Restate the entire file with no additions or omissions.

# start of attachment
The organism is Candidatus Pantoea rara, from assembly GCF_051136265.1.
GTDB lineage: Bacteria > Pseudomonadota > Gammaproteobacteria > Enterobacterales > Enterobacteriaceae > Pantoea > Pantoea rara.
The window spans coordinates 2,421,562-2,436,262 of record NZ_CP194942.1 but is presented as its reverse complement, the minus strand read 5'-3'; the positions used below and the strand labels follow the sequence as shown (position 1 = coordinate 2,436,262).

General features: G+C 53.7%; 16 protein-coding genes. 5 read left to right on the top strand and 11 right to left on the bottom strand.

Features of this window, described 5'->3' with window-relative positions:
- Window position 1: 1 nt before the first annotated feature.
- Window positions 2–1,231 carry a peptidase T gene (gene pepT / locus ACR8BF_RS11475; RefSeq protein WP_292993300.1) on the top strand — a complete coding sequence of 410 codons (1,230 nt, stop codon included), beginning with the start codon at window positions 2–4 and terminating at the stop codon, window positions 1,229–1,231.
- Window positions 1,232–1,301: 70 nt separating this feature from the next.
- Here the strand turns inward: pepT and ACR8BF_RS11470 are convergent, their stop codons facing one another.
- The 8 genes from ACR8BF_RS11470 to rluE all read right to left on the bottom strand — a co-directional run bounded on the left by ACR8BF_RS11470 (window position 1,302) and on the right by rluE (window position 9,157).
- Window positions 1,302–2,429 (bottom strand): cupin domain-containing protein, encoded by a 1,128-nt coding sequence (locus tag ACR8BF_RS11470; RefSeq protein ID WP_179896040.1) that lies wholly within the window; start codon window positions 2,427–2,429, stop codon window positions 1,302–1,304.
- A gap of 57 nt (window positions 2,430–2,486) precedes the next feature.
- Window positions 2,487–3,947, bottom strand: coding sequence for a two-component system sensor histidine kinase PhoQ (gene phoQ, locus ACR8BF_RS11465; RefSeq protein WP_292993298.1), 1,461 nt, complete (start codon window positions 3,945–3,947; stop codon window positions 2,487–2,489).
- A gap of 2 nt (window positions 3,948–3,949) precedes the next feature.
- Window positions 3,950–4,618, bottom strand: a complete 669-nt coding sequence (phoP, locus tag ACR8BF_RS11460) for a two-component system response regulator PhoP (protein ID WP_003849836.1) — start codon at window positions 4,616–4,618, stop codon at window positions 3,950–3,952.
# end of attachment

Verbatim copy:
The organism is Candidatus Pantoea rara, from assembly GCF_051136265.1.
GTDB lineage: Bacteria > Pseudomonadota > Gammaproteobacteria > Enterobacterales > Enterobacteriaceae > Pantoea > Pantoea rara.
The window spans coordinates 2,421,562-2,436,262 of record NZ_CP194942.1 but is presented as its reverse complement, the minus strand read 5'-3'; the positions used below and the strand labels follow the sequence as shown (position 1 = coordinate 2,436,262).

General features: G+C 53.7%; 16 protein-coding genes. 5 read left to right on the top strand and 11 right to left on the bottom strand.

Features of this window, described 5'->3' with window-relative positions:
- Window position 1: 1 nt before the first annotated feature.
- Window positions 2–1,231 carry a peptidase T gene (gene pepT / locus ACR8BF_RS11475; RefSeq protein WP_292993300.1) on the top strand — a complete coding sequence of 410 codons (1,230 nt, stop codon included), beginning with the start codon at window positions 2–4 and terminating at the stop codon, window positions 1,229–1,231.
- Window positions 1,232–1,301: 70 nt separating this feature from the next.
- Here the strand turns inward: pepT and ACR8BF_RS11470 are convergent, their stop codons facing one another.
- The 8 genes from ACR8BF_RS11470 to rluE all read right to left on the bottom strand — a co-directional run bounded on the left by ACR8BF_RS11470 (window position 1,302) and on the right by rluE (window position 9,157).
- Window positions 1,302–2,429 (bottom strand): cupin domain-containing protein, encoded by a 1,128-nt coding sequence (locus tag ACR8BF_RS11470; RefSeq protein ID WP_179896040.1) that lies wholly within the window; start codon window positions 2,427–2,429, stop codon window positions 1,302–1,304.
- A gap of 57 nt (window positions 2,430–2,486) precedes the next feature.
- Window positions 2,487–3,947, bottom strand: coding sequence for a two-component system sensor histidine kinase PhoQ (gene phoQ, locus ACR8BF_RS11465; RefSeq protein WP_292993298.1), 1,461 nt, complete (start codon window positions 3,945–3,947; stop codon window positions 2,487–2,489).
- A gap of 2 nt (window positions 3,948–3,949) precedes the next feature.
- Window positions 3,950–4,618, bottom strand: a complete 669-nt coding sequence (phoP, locus tag ACR8BF_RS11460) for a two-component system response regulator PhoP (protein ID WP_003849836.1) — start codon at window positions 4,616–4,618, stop codon at window positions 3,950–3,952.